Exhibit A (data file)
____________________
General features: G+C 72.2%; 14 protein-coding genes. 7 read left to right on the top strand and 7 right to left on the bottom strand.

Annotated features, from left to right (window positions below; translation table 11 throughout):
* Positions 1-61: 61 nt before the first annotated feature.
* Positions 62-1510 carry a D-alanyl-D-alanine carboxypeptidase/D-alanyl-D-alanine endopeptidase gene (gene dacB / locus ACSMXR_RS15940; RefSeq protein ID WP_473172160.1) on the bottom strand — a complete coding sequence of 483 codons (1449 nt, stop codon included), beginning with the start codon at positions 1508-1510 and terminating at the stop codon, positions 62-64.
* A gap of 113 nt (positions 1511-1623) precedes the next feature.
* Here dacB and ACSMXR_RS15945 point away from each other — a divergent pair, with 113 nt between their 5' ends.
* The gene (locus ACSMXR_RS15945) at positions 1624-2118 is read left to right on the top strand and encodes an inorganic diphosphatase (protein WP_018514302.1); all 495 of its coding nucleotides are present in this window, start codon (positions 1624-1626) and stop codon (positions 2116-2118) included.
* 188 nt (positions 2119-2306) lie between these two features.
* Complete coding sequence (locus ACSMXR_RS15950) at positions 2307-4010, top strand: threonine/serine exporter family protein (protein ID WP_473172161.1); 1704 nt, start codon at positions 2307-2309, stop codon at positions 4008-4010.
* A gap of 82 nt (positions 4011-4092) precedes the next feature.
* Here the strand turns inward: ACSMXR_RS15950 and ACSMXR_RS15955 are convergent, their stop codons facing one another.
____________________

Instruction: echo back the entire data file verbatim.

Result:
General features: G+C 72.2%; 14 protein-coding genes. 7 read left to right on the top strand and 7 right to left on the bottom strand.

Annotated features, from left to right (window positions below; translation table 11 throughout):
* Positions 1-61: 61 nt before the first annotated feature.
* Positions 62-1510 carry a D-alanyl-D-alanine carboxypeptidase/D-alanyl-D-alanine endopeptidase gene (gene dacB / locus ACSMXR_RS15940; RefSeq protein ID WP_473172160.1) on the bottom strand — a complete coding sequence of 483 codons (1449 nt, stop codon included), beginning with the start codon at positions 1508-1510 and terminating at the stop codon, positions 62-64.
* A gap of 113 nt (positions 1511-1623) precedes the next feature.
* Here dacB and ACSMXR_RS15945 point away from each other — a divergent pair, with 113 nt between their 5' ends.
* The gene (locus ACSMXR_RS15945) at positions 1624-2118 is read left to right on the top strand and encodes an inorganic diphosphatase (protein WP_018514302.1); all 495 of its coding nucleotides are present in this window, start codon (positions 1624-1626) and stop codon (positions 2116-2118) included.
* 188 nt (positions 2119-2306) lie between these two features.
* Complete coding sequence (locus ACSMXR_RS15950) at positions 2307-4010, top strand: threonine/serine exporter family protein (protein ID WP_473172161.1); 1704 nt, start codon at positions 2307-2309, stop codon at positions 4008-4010.
* A gap of 82 nt (positions 4011-4092) precedes the next feature.
* Here the strand turns inward: ACSMXR_RS15950 and ACSMXR_RS15955 are convergent, their stop codons facing one another.